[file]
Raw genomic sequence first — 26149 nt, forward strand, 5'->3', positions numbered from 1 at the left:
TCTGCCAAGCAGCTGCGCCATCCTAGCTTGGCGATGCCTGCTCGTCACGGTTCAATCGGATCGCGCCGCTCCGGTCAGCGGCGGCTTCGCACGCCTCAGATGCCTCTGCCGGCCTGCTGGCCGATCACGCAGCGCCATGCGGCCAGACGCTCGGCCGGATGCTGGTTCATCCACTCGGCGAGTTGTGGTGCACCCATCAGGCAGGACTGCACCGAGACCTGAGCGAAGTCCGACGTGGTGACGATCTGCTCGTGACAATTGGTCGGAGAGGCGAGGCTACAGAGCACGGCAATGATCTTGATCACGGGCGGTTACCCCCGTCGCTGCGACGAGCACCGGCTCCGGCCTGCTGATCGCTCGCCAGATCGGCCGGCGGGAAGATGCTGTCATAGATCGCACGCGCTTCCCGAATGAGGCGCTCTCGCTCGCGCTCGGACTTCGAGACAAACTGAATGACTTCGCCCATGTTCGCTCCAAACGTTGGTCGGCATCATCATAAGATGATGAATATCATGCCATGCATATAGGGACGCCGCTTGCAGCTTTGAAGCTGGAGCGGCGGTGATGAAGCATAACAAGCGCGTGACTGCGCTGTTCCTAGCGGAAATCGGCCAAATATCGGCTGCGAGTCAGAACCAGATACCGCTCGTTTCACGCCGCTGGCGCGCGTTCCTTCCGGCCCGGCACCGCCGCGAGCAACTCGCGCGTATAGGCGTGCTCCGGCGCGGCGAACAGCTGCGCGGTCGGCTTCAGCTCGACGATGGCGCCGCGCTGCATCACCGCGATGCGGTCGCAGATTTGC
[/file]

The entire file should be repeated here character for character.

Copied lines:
Raw genomic sequence first — 26149 nt, forward strand, 5'->3', positions numbered from 1 at the left:
TCTGCCAAGCAGCTGCGCCATCCTAGCTTGGCGATGCCTGCTCGTCACGGTTCAATCGGATCGCGCCGCTCCGGTCAGCGGCGGCTTCGCACGCCTCAGATGCCTCTGCCGGCCTGCTGGCCGATCACGCAGCGCCATGCGGCCAGACGCTCGGCCGGATGCTGGTTCATCCACTCGGCGAGTTGTGGTGCACCCATCAGGCAGGACTGCACCGAGACCTGAGCGAAGTCCGACGTGGTGACGATCTGCTCGTGACAATTGGTCGGAGAGGCGAGGCTACAGAGCACGGCAATGATCTTGATCACGGGCGGTTACCCCCGTCGCTGCGACGAGCACCGGCTCCGGCCTGCTGATCGCTCGCCAGATCGGCCGGCGGGAAGATGCTGTCATAGATCGCACGCGCTTCCCGAATGAGGCGCTCTCGCTCGCGCTCGGACTTCGAGACAAACTGAATGACTTCGCCCATGTTCGCTCCAAACGTTGGTCGGCATCATCATAAGATGATGAATATCATGCCATGCATATAGGGACGCCGCTTGCAGCTTTGAAGCTGGAGCGGCGGTGATGAAGCATAACAAGCGCGTGACTGCGCTGTTCCTAGCGGAAATCGGCCAAATATCGGCTGCGAGTCAGAACCAGATACCGCTCGTTTCACGCCGCTGGCGCGCGTTCCTTCCGGCCCGGCACCGCCGCGAGCAACTCGCGCGTATAGGCGTGCTCCGGCGCGGCGAACAGCTGCGCGGTCGGCTTCAGCTCGACGATGGCGCCGCGCTGCATCACCGCGATGCGGTCGCAGATTTGC